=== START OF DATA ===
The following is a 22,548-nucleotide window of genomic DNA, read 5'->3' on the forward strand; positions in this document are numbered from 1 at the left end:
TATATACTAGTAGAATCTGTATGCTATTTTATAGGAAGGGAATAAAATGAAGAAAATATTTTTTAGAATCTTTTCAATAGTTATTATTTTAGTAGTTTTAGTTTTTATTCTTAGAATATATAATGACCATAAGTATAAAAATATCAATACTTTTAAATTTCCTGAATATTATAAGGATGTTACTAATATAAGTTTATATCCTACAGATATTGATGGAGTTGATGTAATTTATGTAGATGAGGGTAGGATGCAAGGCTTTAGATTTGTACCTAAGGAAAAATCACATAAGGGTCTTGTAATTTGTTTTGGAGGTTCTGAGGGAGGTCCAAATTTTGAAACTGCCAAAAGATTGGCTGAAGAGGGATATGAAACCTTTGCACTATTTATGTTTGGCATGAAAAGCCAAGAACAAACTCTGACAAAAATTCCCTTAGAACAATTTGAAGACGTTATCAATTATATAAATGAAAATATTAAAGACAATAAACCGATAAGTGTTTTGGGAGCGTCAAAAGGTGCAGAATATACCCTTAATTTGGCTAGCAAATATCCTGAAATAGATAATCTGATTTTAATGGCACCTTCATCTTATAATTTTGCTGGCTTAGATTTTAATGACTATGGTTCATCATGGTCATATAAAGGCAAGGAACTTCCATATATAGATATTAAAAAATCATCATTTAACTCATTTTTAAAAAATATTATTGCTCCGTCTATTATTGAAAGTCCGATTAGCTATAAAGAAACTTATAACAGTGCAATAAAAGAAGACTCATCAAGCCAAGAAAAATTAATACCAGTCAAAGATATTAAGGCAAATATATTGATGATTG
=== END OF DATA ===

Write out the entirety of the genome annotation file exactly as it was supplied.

The following is a 22,548-nucleotide window of genomic DNA, read 5'->3' on the forward strand; positions in this document are numbered from 1 at the left end:
TATATACTAGTAGAATCTGTATGCTATTTTATAGGAAGGGAATAAAATGAAGAAAATATTTTTTAGAATCTTTTCAATAGTTATTATTTTAGTAGTTTTAGTTTTTATTCTTAGAATATATAATGACCATAAGTATAAAAATATCAATACTTTTAAATTTCCTGAATATTATAAGGATGTTACTAATATAAGTTTATATCCTACAGATATTGATGGAGTTGATGTAATTTATGTAGATGAGGGTAGGATGCAAGGCTTTAGATTTGTACCTAAGGAAAAATCACATAAGGGTCTTGTAATTTGTTTTGGAGGTTCTGAGGGAGGTCCAAATTTTGAAACTGCCAAAAGATTGGCTGAAGAGGGATATGAAACCTTTGCACTATTTATGTTTGGCATGAAAAGCCAAGAACAAACTCTGACAAAAATTCCCTTAGAACAATTTGAAGACGTTATCAATTATATAAATGAAAATATTAAAGACAATAAACCGATAAGTGTTTTGGGAGCGTCAAAAGGTGCAGAATATACCCTTAATTTGGCTAGCAAATATCCTGAAATAGATAATCTGATTTTAATGGCACCTTCATCTTATAATTTTGCTGGCTTAGATTTTAATGACTATGGTTCATCATGGTCATATAAAGGCAAGGAACTTCCATATATAGATATTAAAAAATCATCATTTAACTCATTTTTAAAAAATATTATTGCTCCGTCTATTATTGAAAGTCCGATTAGCTATAAAGAAACTTATAACAGTGCAATAAAAGAAGACTCATCAAGCCAAGAAAAATTAATACCAGTCAAAGATATTAAGGCAAATATATTGATGATTG